PANEL ON THE SUN AND HELIOSPHERIC PHYSICS however, the panel has not prioritized Explorer-class missions in this report. A PRIORITIZED SET OF SCIENCE QUESTIONS FOR THE COMING DECADE REQUIRING MAJOR NEW RESEARCH INITIATIVES Some of the science questions discussed in this chapter will be addressed by existing missions and pro- grams or those in the active queue (see Section 1.4~. To continue progress across a broad front it is necessary to prioritize the outstanding science questions that will not be resolved by existing, in development, or approved missions and programs. With the above in mind, the panel has identified and prioritized the following out- standing science questions that are ripe for attack in the coming decade: 1. What physical processes are responsible for coro- nal heating and solar wind acceleration, and what con- trols the development and evolution of the solar wind in the i nnermost hel iosphere? 2. What determines the magnetic structure of the Sun and its evolution in time, and what physical pro- cesses determine how and where magnetic flux emerges from beneath the photosphere? 3. What is the physics of explosive energy release in the solar atmosphere, and how do the resulting helio- spheric disturbances evolve in space and time? 4. What is the physical nature of the outer helio- sphere, and how does the heliosphere interact with the galaxy? 1.4 EXISTING AND ANTICIPATED PROGRAMS OPERATIONAL PROGRAMS AND MISSIONS Space-Based Missions The current fleet of operational space missions in- cludes a very capable array of remote-sensing and in situ instrumentation that has been responsible for many sig- nificant scientific advances over the past decade (see Section 1.2 for some highlights). Missions that are sched- uled to obtain solar and heliospheric observations be- yond FY 2002 are listed (alphabetically) in Table 1.1, along with the science themes that they address (the five 23 themes are introduced in Section 1.31. If the current pace of progress is to continue over the next decade, it is essential that key capabilities of the current program continue at least until they are replaced by missions in development (Table 1.2) or by the new initiatives (Sec- tion 1.5~. These capabilities include the ability to obtain continuous and redundant solar irradiance measure- ments, to image the corona in x rays and the EUV, to image CMEs in white light, to do helioseismology, and to measure the solar wind plasma, magnetic field, and energetic particle variations in near-Earth interplanetary space. Such capabilities are needed both for high-prior- ity science objectives and to achieve the goals of the Living With a Star program. They are also essential for the routine monitoring of the Sun and heliosphere, which is critical for accurate specification and predic- tion of short-term space weather and longer-term space climate by NOAA and DOD and for detecting and mea- suring the now indisputable variability of the Sun's irra- diance. With regard to the latter, the panel notes that it is only because of a sequence of overlapping, well-cali- brated experiments that we are beginning to understand why solar luminosity varies and how it could change sufficiently on human time scales to affect terrestrial climate. The panel also specifically recommends continua- tion of two missions that are uniquely sampling diffi- cult-to-reach heliospheric regions: Ulysses and Voyag- ers 1 and 2. Ulysses should be continued as long as it is technically possible to do so, and Voyagers 1 and 2 should be continued as long as they are capable of pro- vid i ng measu remeets necessary to characterize the lo- cations and natures of the termination shock and helio- pause. The panel strongly supports NASA's plan to keep Wind operating as a backup 1-AU monitor of helio- spheric conditions and to enable observational cam- paigns for targeted research topics. In developing its recommendations for the coming decade, the panel as- sumes that adequate resources will continue to be avail- able for mission operations and data analysis for RHESSI. Ground-Based Programs The ground-based solar observatories are leading laboratories for the development of new solar experi- ments and carry out a variety of research programs. They have also provided the long-term synoptic observations crucial to understanding the underlying mechanisms of solar variability. Without the interlocking efforts of many ground observatories, we would not have some of the essential framework on which our leading models of the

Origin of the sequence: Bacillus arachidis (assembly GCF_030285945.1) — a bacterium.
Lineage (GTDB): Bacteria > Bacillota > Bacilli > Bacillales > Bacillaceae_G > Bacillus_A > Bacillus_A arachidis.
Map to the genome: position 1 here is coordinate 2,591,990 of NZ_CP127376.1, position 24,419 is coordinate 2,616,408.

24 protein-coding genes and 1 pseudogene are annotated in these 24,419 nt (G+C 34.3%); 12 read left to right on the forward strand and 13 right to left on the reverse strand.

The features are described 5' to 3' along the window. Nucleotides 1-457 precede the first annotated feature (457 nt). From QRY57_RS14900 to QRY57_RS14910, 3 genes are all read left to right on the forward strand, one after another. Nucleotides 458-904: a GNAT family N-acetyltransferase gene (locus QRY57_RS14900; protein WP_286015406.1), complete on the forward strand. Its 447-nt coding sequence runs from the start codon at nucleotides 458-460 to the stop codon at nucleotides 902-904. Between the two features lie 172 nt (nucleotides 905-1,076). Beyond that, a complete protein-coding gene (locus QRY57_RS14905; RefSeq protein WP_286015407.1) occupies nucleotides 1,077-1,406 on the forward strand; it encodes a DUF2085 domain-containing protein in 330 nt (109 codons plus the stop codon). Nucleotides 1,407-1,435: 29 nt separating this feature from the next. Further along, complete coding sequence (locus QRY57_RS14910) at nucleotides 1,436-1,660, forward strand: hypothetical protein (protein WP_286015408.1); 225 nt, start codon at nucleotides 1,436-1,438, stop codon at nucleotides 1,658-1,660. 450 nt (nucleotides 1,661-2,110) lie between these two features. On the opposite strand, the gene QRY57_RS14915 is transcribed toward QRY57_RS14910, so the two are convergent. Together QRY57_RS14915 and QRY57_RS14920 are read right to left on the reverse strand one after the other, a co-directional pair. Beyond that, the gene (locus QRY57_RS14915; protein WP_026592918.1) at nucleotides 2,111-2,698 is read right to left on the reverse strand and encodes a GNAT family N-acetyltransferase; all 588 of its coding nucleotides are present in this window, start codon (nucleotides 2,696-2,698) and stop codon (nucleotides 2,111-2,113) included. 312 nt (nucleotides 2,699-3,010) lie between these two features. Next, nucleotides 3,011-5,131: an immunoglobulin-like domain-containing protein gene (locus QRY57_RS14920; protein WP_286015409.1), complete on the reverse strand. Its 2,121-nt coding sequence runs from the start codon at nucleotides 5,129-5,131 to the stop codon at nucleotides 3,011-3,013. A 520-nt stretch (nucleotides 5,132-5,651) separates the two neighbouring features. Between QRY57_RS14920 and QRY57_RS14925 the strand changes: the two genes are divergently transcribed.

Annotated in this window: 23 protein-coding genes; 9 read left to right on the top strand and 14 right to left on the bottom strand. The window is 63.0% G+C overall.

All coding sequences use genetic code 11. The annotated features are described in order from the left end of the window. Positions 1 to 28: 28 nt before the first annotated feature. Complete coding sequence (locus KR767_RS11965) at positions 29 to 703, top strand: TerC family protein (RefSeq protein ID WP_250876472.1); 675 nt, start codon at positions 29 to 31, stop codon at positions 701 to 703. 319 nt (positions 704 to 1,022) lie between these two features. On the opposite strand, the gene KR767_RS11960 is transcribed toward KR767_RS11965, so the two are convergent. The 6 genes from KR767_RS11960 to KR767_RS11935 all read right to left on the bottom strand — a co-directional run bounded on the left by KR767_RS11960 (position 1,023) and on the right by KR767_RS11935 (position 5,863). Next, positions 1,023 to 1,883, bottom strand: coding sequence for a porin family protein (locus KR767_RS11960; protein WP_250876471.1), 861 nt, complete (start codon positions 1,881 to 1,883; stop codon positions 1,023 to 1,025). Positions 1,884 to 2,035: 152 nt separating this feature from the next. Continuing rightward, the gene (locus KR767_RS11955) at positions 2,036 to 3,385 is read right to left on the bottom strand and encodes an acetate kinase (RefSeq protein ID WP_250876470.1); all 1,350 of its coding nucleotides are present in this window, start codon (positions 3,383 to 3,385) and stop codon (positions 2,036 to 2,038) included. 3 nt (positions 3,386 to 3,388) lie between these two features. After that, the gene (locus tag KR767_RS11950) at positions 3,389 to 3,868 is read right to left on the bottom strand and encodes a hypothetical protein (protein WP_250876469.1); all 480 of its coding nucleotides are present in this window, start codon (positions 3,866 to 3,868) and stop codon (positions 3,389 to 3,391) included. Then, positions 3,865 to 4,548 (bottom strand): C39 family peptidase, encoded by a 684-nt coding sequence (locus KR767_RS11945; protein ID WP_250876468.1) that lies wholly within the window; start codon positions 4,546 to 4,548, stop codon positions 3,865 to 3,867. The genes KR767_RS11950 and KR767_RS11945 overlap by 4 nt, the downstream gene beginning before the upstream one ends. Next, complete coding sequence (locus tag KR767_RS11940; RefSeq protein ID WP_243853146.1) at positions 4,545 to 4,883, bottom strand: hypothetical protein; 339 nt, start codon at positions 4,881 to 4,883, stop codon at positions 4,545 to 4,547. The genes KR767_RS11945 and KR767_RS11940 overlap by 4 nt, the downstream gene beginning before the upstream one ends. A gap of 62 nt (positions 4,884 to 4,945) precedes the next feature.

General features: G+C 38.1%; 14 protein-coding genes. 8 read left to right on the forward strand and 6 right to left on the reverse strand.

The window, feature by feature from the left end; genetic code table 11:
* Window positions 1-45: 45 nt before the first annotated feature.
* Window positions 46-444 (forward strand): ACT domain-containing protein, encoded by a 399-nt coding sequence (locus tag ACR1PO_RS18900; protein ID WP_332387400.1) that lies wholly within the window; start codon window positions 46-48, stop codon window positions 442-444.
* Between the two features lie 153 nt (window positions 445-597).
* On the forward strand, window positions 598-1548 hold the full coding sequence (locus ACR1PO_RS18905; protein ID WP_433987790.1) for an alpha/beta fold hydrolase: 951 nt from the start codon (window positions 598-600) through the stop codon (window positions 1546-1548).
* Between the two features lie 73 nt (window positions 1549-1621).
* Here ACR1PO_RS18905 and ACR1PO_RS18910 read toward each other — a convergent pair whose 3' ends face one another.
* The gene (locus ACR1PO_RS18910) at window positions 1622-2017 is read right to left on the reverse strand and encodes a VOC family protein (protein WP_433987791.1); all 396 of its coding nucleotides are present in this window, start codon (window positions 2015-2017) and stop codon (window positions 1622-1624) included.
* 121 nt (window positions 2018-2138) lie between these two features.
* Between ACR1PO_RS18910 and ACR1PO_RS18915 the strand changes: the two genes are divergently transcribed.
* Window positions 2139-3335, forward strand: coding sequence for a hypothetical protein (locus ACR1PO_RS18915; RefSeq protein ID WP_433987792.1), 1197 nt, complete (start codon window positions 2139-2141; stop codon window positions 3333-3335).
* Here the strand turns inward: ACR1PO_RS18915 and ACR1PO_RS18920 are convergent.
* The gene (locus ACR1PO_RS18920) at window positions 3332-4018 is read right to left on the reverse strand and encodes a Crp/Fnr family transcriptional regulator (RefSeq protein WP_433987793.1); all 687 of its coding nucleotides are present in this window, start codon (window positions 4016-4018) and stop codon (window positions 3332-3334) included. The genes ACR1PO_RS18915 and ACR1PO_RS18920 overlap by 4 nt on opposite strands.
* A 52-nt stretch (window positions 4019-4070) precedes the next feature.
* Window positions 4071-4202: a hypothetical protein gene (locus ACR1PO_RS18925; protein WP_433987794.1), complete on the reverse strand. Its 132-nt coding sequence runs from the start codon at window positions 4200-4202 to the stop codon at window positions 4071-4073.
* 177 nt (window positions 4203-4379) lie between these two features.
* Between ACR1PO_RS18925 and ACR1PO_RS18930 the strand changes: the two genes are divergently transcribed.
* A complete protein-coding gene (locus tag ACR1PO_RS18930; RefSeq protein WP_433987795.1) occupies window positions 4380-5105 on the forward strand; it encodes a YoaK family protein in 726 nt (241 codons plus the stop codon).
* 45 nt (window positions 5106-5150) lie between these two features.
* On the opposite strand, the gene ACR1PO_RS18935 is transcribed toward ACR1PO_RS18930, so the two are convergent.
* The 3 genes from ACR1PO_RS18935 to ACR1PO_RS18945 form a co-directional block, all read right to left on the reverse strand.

24 TABLE 1.1 Operational Space Missions THE SUN TO THE EARTH AND BEYOND: PANEL REPORTS Mission Description Themes Advanced Composition Explorer (ACE) A mission to study the elemental and isotopic composition of solar wind, solar energetic particles, and cosmic rays that also provides real-time solar wind data from L1. Genesis Discovery-class mission that will collect solar wind samples from L1 orbit and return 2, 4 them to Earth for laboratory analysis. Also provides solar wind data from L1. Geostationary Operational NOAA meteorological satellites that also provide real-time solar x-ray, solar particle, and 4 Environmental Satellites (GOES) magnetic field data. GOES-12 carries a new Solar X-ray Imager (SXI). Ramaty High Energy Solar Explorer mission to study explosive energy release in solar flares using gamma-ray and 4 Spectrographic Imager (RHESSI) x-ray imaging. Solar, Anomalous, and Magnetospheric Polar-orbiting mission that measures the composition of solar energetic particles, 4, 5 Particle Explorer (SAMPEX) anomalous cosmic rays, and trapped radiation. Solar and Heliospheric Observatory ESA-led mission to study the Sun's outer atmosphere, the solar wind, and solar internal 1, 2, 4 (SOHO) structure using helioseismology. Transition Region and Coronal Explorer mission with an EUV/UV telescope to study dynamic phenomena on the Sun 2, 4 Explorer (TRACE) with arc-second resolution. Ulysses ESA/NASA mission that will soon complete its second orbit over the poles of the Sun 2, 4, 5 carrying a payload composed mainly of particles and fields instruments. Voyager Interstellar Mission Voyager 1 and 2 are now speeding towards the solar wind termination shock with 5 hopes of eventually reaching the nearby interstellar medium. Wind ISTP mission that provides an extensive set of particle and field measurements of the 2, 4, 5 solar wind in the vicinity of and largely upstream of Earth. NOTE:The research themes are (1 ) exploring the solar interior, (2) understanding the quiet Sun, (3) exploring the inner heliosphere, (4) understanding the active Sun and heliosphere, and (5) exploring the outer heliosphere and the local interstellar medium. TABLE 1.2 Programs in Development or Awaiting Launch Mission Description Themes National Polar-orbiting A multiagency program for polar-orbiting satellites that will provide a variety of meteorological 2 Operational Environmental and climate data including the total solar irradiance. Satellite System (NPOESS) Solar-B An ISAS-led mission that will measure the full solar vector magnetic field on small scales along 2, 4 with coordinated optical, EUV, and x-ray measurements. Solar Mass Ejection Imager A multiagency mission led by the USAF with an all-sky camera to image CMEs as they propagate 3, 4 (SMEI) through the solar wind. Solar Terrestrial Relations Twin spacecraft that provide stereo imaging and in situ measurements of coronal mass ejections 3, 4 Observatory (STEREO) as they propagate from the Sun to 1 AU. Triana Earth-observing mission that will orbit L1; it includes solar wind and magnetic field instruments. 2, 4 NOTE:The research themes are (1 ) exploring the solar interior, (2) understanding the quiet Sun, (3) exploring the inner heliosphere, (4) understanding the active Sun and heliosphere, and (5) exploring the outer heliosphere and the local interstellar medium.